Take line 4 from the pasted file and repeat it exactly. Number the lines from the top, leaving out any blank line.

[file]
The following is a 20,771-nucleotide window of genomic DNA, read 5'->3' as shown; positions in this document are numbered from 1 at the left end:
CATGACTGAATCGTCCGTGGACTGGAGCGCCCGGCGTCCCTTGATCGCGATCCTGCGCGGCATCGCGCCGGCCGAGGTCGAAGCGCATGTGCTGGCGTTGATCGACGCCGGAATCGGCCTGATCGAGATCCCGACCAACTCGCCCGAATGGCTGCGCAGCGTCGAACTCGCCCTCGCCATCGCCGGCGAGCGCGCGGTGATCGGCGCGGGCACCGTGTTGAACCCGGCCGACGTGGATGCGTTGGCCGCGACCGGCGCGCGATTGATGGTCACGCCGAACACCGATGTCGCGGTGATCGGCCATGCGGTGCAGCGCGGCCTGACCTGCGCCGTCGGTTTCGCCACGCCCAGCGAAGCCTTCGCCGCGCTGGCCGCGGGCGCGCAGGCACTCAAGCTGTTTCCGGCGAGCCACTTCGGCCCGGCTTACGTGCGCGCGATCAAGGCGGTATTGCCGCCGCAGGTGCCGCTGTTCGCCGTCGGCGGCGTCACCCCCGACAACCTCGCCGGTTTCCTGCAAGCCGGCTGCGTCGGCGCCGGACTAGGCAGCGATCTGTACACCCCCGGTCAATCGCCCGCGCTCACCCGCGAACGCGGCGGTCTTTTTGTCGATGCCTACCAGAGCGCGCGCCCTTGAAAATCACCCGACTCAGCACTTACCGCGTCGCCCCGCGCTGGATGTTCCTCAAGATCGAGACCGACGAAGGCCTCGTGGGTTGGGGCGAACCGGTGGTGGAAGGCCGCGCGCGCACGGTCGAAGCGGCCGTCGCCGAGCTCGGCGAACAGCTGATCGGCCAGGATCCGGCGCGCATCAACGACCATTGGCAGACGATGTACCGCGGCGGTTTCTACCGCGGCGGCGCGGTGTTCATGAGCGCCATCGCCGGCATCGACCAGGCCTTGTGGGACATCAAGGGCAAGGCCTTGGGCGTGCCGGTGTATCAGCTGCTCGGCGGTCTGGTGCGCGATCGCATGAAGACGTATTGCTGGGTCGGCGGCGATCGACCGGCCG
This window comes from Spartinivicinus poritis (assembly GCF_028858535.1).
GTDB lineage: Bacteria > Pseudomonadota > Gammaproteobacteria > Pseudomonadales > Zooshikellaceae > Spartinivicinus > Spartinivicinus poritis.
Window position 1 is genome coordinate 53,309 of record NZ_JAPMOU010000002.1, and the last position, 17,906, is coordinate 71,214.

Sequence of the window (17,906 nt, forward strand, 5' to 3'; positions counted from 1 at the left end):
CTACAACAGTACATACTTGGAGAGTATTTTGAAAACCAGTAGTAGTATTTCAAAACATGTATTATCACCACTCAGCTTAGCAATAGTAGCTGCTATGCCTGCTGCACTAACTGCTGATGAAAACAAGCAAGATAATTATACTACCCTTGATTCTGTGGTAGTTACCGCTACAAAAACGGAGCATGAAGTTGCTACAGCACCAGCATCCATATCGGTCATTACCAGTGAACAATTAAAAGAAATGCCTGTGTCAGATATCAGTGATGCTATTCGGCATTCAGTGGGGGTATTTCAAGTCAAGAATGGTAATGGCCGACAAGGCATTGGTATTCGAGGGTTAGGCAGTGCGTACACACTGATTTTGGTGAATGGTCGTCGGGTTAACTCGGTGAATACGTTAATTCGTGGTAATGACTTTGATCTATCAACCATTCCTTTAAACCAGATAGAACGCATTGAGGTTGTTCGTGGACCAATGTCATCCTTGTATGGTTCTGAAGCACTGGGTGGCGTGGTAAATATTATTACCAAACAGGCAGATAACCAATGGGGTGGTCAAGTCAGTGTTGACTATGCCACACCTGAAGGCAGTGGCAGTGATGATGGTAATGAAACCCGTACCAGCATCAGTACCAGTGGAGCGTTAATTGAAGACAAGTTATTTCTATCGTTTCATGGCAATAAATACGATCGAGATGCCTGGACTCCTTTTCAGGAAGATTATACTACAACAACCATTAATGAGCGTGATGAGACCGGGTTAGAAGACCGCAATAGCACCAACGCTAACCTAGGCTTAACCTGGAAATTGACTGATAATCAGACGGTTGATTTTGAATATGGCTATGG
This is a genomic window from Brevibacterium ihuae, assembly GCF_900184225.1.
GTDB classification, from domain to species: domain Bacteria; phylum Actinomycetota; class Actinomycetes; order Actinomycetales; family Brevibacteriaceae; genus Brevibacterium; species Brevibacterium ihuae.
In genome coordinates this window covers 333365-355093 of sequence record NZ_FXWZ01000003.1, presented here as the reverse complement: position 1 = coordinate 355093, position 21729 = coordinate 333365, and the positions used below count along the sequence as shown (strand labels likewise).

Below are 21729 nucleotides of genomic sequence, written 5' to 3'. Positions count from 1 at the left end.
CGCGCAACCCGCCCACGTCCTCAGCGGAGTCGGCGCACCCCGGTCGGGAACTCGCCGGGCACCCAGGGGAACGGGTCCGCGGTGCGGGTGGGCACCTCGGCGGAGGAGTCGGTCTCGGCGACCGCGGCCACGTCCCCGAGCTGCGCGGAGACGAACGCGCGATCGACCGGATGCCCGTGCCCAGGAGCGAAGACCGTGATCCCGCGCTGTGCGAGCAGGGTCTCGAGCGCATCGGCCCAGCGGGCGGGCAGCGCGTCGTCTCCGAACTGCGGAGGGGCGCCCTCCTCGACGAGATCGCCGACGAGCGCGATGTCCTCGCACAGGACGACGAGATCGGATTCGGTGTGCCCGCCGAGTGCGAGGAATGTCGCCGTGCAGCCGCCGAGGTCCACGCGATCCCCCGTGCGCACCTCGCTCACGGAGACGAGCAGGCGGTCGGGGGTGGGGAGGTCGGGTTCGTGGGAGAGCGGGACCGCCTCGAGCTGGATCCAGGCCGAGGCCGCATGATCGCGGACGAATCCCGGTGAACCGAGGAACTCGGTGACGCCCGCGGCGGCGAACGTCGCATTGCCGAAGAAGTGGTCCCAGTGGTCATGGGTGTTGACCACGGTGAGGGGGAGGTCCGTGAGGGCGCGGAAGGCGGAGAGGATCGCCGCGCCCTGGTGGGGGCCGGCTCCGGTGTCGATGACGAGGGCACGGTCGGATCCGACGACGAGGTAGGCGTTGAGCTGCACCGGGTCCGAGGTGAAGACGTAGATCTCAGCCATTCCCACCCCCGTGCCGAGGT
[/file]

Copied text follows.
GTDB lineage: Bacteria > Pseudomonadota > Gammaproteobacteria > Pseudomonadales > Zooshikellaceae > Spartinivicinus > Spartinivicinus poritis.